Please Note: This article is written for users of the following Microsoft Excel versions: 97, 2000, 2002, and 2003. If you are using a later version (Excel 2007 or later), this tip may not work for you. For a version of this tip written specifically for later versions of Excel, click here: Engineering Calculations.

Engineering Calculations

by Allen Wyatt
(last updated June 29, 2013)

3

In an engineering environment, it is not unusual to need to "normalize" numbers in some manner. For instance, you may need to show numeric values normalized to multiples of 10^3, such that 7340 is expressed as 7.34 and 73400 is expressed as 73.4.

It is possible in Excel to use a custom number format to express information in scientific notation that will normalize the display of a number to a multiple of 10^3. To do this, you would follow these steps:

  1. Select the cells you want formatted.
  2. Choose the Cells option from the Format menu. Excel displays the Format Cells dialog box.
  3. Make sure the Number tab is selected.
  4. In the list of format categories, choose Custom. (See Figure 1.)
  5. Figure 1. The Number tab of the Format Cells dialog box.

  6. In the Type box, enter ##0.0E+0 as your format. (This provides only one number to the right of the decimal place. If you want more, increase the number of zeros after the decimal place.)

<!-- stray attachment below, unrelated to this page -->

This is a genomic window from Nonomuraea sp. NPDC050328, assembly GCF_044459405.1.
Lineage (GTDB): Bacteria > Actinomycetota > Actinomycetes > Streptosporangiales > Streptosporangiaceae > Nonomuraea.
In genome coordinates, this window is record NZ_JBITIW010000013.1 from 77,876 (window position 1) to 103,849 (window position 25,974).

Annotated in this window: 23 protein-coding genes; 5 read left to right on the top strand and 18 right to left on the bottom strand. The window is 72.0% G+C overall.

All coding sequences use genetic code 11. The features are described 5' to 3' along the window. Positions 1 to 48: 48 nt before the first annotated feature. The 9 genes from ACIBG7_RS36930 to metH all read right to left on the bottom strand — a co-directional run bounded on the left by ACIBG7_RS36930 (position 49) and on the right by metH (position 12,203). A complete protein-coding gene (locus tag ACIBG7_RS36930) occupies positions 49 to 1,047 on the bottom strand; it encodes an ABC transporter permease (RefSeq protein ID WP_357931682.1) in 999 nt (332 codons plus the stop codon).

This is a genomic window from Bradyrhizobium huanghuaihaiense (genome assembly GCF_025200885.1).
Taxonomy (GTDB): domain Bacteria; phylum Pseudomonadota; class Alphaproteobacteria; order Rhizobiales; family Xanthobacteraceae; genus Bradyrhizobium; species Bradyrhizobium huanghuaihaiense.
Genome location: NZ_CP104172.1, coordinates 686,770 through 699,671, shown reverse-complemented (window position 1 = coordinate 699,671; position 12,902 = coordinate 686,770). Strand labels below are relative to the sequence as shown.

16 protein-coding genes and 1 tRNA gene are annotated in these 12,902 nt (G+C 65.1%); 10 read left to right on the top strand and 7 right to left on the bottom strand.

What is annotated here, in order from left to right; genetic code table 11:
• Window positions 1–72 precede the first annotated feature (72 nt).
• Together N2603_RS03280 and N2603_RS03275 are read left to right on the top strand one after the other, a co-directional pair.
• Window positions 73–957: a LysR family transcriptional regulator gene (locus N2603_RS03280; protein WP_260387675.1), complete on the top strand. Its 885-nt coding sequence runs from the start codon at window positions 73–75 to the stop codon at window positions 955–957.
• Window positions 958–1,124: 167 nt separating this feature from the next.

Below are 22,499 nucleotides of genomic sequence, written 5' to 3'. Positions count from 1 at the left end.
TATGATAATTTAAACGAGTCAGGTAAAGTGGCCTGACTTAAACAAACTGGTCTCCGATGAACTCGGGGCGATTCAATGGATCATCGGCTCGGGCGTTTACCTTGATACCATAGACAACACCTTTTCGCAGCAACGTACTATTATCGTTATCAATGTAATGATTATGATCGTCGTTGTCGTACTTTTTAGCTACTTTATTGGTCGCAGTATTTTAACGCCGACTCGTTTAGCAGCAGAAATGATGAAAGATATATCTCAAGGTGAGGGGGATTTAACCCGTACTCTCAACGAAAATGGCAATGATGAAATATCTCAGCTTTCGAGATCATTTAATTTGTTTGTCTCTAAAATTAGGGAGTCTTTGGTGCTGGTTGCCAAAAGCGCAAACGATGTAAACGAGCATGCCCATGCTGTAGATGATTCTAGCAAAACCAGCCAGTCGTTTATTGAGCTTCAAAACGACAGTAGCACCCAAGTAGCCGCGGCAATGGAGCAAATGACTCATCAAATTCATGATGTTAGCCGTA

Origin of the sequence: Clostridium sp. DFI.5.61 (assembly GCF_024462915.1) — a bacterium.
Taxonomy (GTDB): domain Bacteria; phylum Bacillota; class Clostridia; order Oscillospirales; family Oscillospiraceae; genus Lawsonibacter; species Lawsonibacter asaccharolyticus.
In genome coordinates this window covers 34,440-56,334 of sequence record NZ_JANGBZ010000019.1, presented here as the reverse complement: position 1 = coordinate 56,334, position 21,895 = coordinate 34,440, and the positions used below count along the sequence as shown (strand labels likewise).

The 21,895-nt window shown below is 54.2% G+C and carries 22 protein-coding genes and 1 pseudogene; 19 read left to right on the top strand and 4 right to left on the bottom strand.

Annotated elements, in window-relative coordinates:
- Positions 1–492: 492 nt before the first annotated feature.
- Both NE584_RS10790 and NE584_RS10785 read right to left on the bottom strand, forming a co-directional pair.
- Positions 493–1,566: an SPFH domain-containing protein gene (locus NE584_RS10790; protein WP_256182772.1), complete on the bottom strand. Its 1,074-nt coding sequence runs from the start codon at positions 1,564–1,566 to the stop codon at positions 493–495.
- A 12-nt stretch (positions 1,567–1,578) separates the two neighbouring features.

7. Click on OK.

Now, when you enter a number such as 7340 into the cell, Excel displays it as 7.3E+3. Because of the way the cell format was entered, the portion after the E will always be a multiple of 3.

This is fine and good, but what if you want just the 7.3 in the cell, and then a metric prefix with a unit in an adjoining cell, such as kilograms? This is a bit more complex, but it can be done using formulas. For instance, let's assume you have your original number in cell A2, you wanted the normalized number in cell B2, and the metic prefix and unit name in cell C2. All you would need to do is enter the following formula in cell B2:

=IF(OR(A2>=1,A2<=-1),SIGN(A2)*(ABS(A2)/(10^(3*INT(LOG(ABS(A2))/3)))),
IF(A2=0,0,SIGN(A2)*(ABS(A2)*10^(-3*INT(LOG(ABS(A2))/3)))))

Assuming the units you are working with are an imaginary unit called a foo, in cell C2 you would use a different formula, as follows:

=IF(OR(A2>=1, A2<=-1),CHOOSE(INT(LOG(ABS(A2))/3)+1, "Foos", "Kilofoos",
"Megafoos", "Gigafoos", "Terafoos", "Petafoos", "Exafoos"),
IF(A2=0,"",CHOOSE(INT(-LOG(ABS(A2))/3)+1, "Millifoos", "Microfoos",
"Nanofoos", "Picofoos", "Femtofoos", "Attofoos")))

These formulas may seem a bit long, and they are. However, they will work for any number between approximately -9.99999E-18 to 9.99999E+20. For instance, if you put the number .000125 in cell A2, then cell B2 will contain 125 and cell C2 would contain Millifoos.

If you prefer to not use longer formulas such as these in your workbooks, you can develop a couple of VBA functions to do the trick. The following function, MySciNum, returns a normalized number. Thus, you would use =MySciNum(A2) in cell B2 to get the same results as noted above:

Function MySciNum(BaseNum As Double) As Double
    Select Case BaseNum
        Case Is >= 1
            While Abs(BaseNum) > 1000
                BaseNum = BaseNum / 1000
            Wend
        Case 0
            'Do nothing
        Case Else
            While Abs(BaseNum) < 1
                BaseNum = BaseNum * 1000
            Wend
    End Select